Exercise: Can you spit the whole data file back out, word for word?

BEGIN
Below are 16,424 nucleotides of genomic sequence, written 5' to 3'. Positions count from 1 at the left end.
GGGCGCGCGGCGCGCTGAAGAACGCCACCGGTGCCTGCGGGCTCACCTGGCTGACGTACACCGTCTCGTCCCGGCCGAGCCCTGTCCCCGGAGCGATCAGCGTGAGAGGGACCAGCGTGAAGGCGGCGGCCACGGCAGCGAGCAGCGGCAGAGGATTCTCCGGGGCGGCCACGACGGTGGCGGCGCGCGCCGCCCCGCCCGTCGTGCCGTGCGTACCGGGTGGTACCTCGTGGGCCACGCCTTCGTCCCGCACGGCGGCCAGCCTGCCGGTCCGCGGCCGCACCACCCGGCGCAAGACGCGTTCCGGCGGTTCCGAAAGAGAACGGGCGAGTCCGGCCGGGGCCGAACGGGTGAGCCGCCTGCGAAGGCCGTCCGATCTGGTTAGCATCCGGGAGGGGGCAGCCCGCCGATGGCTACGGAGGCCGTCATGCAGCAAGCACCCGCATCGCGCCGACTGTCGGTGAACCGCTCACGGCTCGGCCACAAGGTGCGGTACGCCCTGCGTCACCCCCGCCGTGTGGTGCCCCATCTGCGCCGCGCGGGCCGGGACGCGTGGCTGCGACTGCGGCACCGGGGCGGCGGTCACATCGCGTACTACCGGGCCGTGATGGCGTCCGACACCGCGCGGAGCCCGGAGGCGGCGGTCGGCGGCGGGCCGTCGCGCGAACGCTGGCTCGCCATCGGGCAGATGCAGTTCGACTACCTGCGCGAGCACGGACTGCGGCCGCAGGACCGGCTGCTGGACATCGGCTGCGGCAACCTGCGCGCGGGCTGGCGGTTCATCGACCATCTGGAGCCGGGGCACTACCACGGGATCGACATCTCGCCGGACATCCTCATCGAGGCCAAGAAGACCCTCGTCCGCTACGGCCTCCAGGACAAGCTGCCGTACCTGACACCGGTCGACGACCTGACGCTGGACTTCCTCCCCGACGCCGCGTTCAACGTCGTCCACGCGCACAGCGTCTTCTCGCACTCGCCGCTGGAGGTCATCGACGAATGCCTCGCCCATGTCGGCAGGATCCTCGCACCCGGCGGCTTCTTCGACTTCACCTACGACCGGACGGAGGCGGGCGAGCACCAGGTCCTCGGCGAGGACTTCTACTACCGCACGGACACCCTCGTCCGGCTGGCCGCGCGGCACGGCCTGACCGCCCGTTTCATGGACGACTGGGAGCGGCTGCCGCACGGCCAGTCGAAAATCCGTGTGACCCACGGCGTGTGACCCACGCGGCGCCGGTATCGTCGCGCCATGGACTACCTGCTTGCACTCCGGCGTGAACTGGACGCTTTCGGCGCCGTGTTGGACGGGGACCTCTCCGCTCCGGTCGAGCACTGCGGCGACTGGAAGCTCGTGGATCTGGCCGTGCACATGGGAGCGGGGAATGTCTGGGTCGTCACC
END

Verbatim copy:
Below are 16,424 nucleotides of genomic sequence, written 5' to 3'. Positions count from 1 at the left end.
GGGCGCGCGGCGCGCTGAAGAACGCCACCGGTGCCTGCGGGCTCACCTGGCTGACGTACACCGTCTCGTCCCGGCCGAGCCCTGTCCCCGGAGCGATCAGCGTGAGAGGGACCAGCGTGAAGGCGGCGGCCACGGCAGCGAGCAGCGGCAGAGGATTCTCCGGGGCGGCCACGACGGTGGCGGCGCGCGCCGCCCCGCCCGTCGTGCCGTGCGTACCGGGTGGTACCTCGTGGGCCACGCCTTCGTCCCGCACGGCGGCCAGCCTGCCGGTCCGCGGCCGCACCACCCGGCGCAAGACGCGTTCCGGCGGTTCCGAAAGAGAACGGGCGAGTCCGGCCGGGGCCGAACGGGTGAGCCGCCTGCGAAGGCCGTCCGATCTGGTTAGCATCCGGGAGGGGGCAGCCCGCCGATGGCTACGGAGGCCGTCATGCAGCAAGCACCCGCATCGCGCCGACTGTCGGTGAACCGCTCACGGCTCGGCCACAAGGTGCGGTACGCCCTGCGTCACCCCCGCCGTGTGGTGCCCCATCTGCGCCGCGCGGGCCGGGACGCGTGGCTGCGACTGCGGCACCGGGGCGGCGGTCACATCGCGTACTACCGGGCCGTGATGGCGTCCGACACCGCGCGGAGCCCGGAGGCGGCGGTCGGCGGCGGGCCGTCGCGCGAACGCTGGCTCGCCATCGGGCAGATGCAGTTCGACTACCTGCGCGAGCACGGACTGCGGCCGCAGGACCGGCTGCTGGACATCGGCTGCGGCAACCTGCGCGCGGGCTGGCGGTTCATCGACCATCTGGAGCCGGGGCACTACCACGGGATCGACATCTCGCCGGACATCCTCATCGAGGCCAAGAAGACCCTCGTCCGCTACGGCCTCCAGGACAAGCTGCCGTACCTGACACCGGTCGACGACCTGACGCTGGACTTCCTCCCCGACGCCGCGTTCAACGTCGTCCACGCGCACAGCGTCTTCTCGCACTCGCCGCTGGAGGTCATCGACGAATGCCTCGCCCATGTCGGCAGGATCCTCGCACCCGGCGGCTTCTTCGACTTCACCTACGACCGGACGGAGGCGGGCGAGCACCAGGTCCTCGGCGAGGACTTCTACTACCGCACGGACACCCTCGTCCGGCTGGCCGCGCGGCACGGCCTGACCGCCCGTTTCATGGACGACTGGGAGCGGCTGCCGCACGGCCAGTCGAAAATCCGTGTGACCCACGGCGTGTGACCCACGCGGCGCCGGTATCGTCGCGCCATGGACTACCTGCTTGCACTCCGGCGTGAACTGGACGCTTTCGGCGCCGTGTTGGACGGGGACCTCTCCGCTCCGGTCGAGCACTGCGGCGACTGGAAGCTCGTGGATCTGGCCGTGCACATGGGAGCGGGGAATGTCTGGGTCGTCACC